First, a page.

GE offers a peek into its finance unit

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Kai Ryssdal: In other Fed news, no news on interest rates that the Fed controls. But as we suggested yesterday, Mr. Bernanke and the gang are going to buy up billions in long-term Treasury notes as a way to keep other interest rates low.

Desperate economic times call for desperate corporate measures. So General Electric is going to let it all hang out. GE Capital -- that is GE's financing unit -- was a huge moneymaker for the company as recently as a couple of years ago. Not so anymore in light of the meltdown. Tomorrow GE Capital's going to open its books as a way, it hopes, to build up some investor confidence. From New York, Ashley Milne-Tyte has more.


ASHLEY MILNE-TYTE: Bernie McGinn runs McGinn Investment Management in Virginia. He has more than 5 percent of his holdings in GE. So what's he expecting from tomorrow?

BERNIE MCGINN: Well, I think what you want to find out from opening the books is that you don't have any, uh, any time bombs in there.

Meaning investments that could blow up in people's faces unexpectedly. In this case, mortgage-backed securities or Eastern European loans. McGinn says giving investors a peek at GE Capital's holdings is a good idea.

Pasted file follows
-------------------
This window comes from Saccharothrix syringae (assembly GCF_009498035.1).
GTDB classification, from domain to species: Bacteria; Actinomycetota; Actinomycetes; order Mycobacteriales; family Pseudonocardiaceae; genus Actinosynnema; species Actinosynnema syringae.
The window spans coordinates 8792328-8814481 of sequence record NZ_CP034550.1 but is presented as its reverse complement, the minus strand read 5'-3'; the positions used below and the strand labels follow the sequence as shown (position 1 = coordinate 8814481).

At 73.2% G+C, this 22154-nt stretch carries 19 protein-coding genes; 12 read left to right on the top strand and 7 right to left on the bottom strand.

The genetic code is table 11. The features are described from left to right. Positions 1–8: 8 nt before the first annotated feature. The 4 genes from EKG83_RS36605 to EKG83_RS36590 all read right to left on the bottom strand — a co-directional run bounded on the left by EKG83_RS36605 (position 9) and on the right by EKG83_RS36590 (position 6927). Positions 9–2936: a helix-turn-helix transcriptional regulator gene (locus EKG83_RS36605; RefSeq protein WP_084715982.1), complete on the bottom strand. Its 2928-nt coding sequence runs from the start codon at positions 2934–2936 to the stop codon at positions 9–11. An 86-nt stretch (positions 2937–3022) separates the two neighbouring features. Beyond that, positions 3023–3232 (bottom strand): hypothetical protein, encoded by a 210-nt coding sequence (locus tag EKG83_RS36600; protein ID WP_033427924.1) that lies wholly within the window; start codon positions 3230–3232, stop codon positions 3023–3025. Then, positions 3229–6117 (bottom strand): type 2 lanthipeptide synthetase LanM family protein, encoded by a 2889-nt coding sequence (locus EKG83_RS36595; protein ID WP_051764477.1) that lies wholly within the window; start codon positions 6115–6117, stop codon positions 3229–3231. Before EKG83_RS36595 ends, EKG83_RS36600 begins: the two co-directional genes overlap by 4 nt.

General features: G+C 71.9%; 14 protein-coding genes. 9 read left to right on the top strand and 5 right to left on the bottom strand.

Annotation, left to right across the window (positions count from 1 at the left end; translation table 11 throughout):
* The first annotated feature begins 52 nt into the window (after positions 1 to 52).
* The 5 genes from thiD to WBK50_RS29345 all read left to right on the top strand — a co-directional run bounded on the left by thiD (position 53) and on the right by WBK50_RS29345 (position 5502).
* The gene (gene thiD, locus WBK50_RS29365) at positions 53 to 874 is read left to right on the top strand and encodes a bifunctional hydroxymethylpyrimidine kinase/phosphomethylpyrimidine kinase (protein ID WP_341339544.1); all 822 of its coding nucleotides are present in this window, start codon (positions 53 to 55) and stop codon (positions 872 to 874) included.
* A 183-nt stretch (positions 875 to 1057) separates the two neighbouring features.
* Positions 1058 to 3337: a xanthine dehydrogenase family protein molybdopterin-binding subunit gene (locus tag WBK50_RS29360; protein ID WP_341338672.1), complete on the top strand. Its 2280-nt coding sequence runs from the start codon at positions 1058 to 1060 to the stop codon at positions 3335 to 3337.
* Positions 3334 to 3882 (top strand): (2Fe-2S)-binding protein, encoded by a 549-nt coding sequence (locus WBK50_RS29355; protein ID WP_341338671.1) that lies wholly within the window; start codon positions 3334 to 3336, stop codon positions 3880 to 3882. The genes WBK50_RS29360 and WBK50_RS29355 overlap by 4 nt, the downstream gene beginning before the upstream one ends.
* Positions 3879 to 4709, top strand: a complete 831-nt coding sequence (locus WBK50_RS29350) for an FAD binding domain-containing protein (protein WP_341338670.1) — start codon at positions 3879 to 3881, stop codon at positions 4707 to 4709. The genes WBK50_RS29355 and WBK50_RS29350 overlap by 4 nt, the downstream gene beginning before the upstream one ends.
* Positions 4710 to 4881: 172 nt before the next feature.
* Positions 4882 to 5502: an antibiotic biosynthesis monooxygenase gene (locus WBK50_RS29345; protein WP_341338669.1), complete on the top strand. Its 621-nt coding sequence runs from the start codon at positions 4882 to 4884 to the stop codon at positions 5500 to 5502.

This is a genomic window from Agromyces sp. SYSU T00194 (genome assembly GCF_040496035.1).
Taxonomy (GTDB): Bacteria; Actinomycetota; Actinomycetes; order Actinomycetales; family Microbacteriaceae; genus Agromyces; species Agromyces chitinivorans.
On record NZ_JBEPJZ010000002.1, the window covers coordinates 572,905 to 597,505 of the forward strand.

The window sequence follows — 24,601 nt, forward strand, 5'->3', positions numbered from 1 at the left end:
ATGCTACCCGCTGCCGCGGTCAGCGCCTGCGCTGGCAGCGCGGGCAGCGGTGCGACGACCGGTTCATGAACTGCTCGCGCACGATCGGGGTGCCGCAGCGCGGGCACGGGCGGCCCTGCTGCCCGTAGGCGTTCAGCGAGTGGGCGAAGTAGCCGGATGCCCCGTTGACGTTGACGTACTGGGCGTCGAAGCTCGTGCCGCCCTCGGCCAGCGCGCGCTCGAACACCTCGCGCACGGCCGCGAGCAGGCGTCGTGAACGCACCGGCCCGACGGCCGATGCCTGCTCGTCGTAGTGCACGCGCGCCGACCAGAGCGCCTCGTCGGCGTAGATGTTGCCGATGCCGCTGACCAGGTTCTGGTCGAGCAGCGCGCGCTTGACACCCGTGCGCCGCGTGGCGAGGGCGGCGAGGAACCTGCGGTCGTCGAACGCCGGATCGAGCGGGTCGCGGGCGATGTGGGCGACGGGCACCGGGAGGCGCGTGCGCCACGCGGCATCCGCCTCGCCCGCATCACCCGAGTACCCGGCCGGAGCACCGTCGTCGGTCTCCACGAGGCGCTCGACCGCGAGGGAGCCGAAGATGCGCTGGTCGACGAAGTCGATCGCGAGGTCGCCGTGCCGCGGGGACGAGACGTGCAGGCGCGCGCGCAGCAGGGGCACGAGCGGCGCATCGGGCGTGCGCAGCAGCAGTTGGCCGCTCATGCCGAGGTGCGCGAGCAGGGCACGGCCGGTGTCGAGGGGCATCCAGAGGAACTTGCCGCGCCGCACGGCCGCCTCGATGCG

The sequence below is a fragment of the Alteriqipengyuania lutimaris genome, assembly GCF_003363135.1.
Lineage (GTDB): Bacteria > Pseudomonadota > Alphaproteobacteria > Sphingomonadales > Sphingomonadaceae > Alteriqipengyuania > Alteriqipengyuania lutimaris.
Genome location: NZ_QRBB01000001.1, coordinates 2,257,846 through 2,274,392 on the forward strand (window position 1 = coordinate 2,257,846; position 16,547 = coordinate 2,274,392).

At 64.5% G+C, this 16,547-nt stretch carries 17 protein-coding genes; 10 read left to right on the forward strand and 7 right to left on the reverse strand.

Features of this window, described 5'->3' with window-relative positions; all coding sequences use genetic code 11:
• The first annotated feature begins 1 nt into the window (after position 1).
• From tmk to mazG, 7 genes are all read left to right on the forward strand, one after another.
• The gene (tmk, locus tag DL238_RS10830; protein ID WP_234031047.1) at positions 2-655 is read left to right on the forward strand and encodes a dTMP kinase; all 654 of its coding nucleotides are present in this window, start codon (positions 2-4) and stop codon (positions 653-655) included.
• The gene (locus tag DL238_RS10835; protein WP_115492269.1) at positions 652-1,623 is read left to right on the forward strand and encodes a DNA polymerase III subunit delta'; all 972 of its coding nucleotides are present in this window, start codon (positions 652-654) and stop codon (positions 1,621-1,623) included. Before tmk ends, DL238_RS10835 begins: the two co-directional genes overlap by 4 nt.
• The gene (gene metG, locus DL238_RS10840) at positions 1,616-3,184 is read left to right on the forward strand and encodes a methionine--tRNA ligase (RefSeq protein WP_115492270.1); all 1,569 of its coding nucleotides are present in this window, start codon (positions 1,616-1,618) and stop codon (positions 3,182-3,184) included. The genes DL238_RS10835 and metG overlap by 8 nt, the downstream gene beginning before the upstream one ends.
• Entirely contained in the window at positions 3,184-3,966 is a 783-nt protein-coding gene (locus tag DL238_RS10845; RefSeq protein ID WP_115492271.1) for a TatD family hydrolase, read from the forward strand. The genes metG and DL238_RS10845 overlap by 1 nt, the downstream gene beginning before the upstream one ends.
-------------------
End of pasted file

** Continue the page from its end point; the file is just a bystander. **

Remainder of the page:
MCGINN: I think to the extent that they can open the, open the door and let people look in. I would very much assume they wouldn't do it unless they thought that the outcome would be positive.

He says it can't hurt. But financial analyst Peter Cohan disagrees.

PETER COHAN: The big risk that they run is that they open up Pandora's Box, and they can't close it.

Cohan says investors at the meeting will have lots of questions. And GE Capital's chief financial officer had better be prepared to answer anything that might come up, or else.

Cohan: There's a real danger that he exposes some things about GE Capital that make people worry there are bigger problems than they had thought before.

And that's the last thing the company wants. Cohan says that's unlikely to happen provided executives have done their homework. But if one tricky question leads to another the meeting could end up stoking investors' fears rather than their confidence.

In New York, I'm Ashley Milne-Tyte for Marketplace.

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